by Larry P. Johnson
Reprinted from "The San Antonio Express-News," November 2, 2019.
What makes us laugh? Humor comes in many forms, any of which may tickle the funny bone of one person and fall flat with another.
Mark Nichol, writing for the Daily Writing Tips website, describes a few types of humor:
- Anecdotal humor refers to personal stories that may be true — or partly true — but have been embellished. Mark Twain was a master of this type of humor.
- Deadpan or dry humor has an impassive, expressionless, matter-of-fact presentation.
- Epigrammatic humor consists of a witty saying, such as, “Too many people run out of ideas long before they run out of words.” Two masters of epigrammatic humor were Benjamin Franklin and Oscar Wilde.
- Farcical comedy is based on improbable coincidences with satirical elements, punctuated with overwrought, frantic action. It also refers to incidents or proceedings that seem too ridiculous to be true.
- Ironic humor involves incongruity with norms, in which the intended meaning is opposite, or nearly opposite, to the literal meaning.
- Self-deprecating humor is when performers target themselves and their foibles or misfortunes. Comedian Rodney Dangerfield practiced self-deprecating humor.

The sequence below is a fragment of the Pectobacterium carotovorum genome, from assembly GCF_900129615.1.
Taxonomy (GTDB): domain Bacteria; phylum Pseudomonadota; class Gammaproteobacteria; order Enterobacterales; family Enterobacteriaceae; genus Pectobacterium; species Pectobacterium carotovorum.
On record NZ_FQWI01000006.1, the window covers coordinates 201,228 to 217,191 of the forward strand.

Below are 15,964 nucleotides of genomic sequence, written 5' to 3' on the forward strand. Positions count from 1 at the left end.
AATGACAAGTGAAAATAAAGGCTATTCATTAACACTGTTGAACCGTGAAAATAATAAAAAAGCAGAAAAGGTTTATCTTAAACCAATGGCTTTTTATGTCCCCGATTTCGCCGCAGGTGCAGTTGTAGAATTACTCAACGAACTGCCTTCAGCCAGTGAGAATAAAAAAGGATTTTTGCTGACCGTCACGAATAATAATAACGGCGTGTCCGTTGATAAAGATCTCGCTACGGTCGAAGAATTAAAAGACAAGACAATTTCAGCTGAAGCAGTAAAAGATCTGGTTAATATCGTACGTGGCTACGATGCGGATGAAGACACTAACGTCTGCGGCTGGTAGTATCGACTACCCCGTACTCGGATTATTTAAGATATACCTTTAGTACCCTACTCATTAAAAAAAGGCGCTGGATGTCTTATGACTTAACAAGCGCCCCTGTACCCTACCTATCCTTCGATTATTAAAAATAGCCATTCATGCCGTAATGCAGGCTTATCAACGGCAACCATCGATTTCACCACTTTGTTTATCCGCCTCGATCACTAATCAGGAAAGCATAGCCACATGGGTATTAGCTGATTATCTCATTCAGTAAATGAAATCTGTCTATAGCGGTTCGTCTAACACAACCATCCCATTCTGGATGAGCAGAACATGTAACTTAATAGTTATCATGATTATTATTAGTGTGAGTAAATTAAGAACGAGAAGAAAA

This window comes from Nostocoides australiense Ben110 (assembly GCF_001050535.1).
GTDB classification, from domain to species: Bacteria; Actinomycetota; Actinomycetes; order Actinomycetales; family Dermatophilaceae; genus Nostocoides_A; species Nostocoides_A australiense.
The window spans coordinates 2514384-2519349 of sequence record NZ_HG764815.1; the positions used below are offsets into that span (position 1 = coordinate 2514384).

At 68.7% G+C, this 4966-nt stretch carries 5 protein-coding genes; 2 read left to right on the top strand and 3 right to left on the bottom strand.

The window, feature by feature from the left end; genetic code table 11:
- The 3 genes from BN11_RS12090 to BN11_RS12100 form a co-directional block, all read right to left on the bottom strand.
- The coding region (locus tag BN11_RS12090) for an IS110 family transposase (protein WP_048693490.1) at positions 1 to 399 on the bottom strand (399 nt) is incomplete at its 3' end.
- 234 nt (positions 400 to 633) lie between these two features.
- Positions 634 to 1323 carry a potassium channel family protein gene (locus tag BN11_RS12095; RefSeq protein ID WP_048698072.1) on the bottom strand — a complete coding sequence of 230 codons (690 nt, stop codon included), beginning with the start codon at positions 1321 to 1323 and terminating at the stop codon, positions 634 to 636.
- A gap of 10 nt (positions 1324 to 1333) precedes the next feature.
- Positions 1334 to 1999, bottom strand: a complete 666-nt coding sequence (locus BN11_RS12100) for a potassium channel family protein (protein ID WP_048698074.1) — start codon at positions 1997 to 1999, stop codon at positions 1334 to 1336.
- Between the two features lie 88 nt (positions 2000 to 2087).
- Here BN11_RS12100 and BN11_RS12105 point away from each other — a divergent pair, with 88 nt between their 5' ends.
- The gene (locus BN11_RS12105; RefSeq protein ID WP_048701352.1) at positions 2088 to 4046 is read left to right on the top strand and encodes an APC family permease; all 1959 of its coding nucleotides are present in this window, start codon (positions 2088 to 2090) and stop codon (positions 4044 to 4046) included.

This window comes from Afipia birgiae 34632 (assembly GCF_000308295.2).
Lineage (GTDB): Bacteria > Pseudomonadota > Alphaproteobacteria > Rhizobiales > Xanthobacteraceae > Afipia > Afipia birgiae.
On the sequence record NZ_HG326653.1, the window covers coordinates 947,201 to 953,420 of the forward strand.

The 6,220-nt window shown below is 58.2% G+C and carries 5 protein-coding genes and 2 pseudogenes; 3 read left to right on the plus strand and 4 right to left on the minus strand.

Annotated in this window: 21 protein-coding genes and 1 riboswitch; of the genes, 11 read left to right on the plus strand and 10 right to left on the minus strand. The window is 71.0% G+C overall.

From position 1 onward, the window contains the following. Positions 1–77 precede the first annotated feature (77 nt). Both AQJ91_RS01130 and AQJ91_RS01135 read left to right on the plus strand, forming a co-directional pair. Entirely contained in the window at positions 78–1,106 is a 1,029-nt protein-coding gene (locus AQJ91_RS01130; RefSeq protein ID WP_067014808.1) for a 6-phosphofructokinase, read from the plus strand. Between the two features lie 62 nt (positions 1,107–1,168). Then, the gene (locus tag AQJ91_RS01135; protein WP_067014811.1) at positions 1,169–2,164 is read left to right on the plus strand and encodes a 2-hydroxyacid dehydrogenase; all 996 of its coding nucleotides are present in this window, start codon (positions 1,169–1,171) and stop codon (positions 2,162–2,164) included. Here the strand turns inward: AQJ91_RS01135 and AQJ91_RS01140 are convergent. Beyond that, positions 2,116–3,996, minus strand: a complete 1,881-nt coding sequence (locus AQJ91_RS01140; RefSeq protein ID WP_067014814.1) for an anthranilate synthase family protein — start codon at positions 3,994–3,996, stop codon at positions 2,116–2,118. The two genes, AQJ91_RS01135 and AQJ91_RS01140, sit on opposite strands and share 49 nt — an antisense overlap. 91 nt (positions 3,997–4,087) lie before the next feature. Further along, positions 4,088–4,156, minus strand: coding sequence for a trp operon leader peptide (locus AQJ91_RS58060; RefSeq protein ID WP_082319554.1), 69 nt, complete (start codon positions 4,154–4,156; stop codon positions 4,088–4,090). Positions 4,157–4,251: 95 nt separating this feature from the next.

- Slapstick comedy mocks violence and simulates bodily harm for comic effect. The name derives from a stick with an attached piece of wood that slapped loudly against it when one comedian struck another with it, enhancing the effect. The Three Stooges were renowned for their slapstick comedy.
We need humor in our lives. Eric Cervone, political columnist and commentator for the website Townhall.com, writes: “Comedy is also a survival mechanism — a way to persevere through difficult times. Comedy thrived during the Great Depression, and Holocaust survivors have credited humor with giving them the ability to endure unspeakable evil.”
Humor can also hurt. Jokes have power. When the intent is to malign, ridicule or disparage, a joke becomes a weapon.
Does our sense of humor change over the years? Researchers at the University of Akron, Brandeis University and Northeastern University set out to determine whether young, middle-aged and older adults found video clips depicting inappropriate social behavior to be funny. They discovered adults 64 to 85 were less likely to enjoy humor at the expense of others. Instead, they liked jokes that bring people together through a funny or awkward situation.
Ninety percent of men and 81 percent of women say a sense of humor is the most important quality in a partner. It’s also considered crucial for leaders.
Scott Weems, author of “Ha! The Science of When We Laugh and Why,” says: “Our sense of humor isn’t fixed. We determine how humorous we are, and we can become funnier if we want.”
He suggests learning to tell a single joke well. “Everybody should have at least one joke in their back pocket, appropriate for all audiences,” writes Weems. “Practice it often. Perfect it. You’ll be surprised how often it comes in handy.”
OK, here is my favorite riddle: Why didn’t the skeleton go to the party? Because she had no body to go with.
Well, that’s how I see it.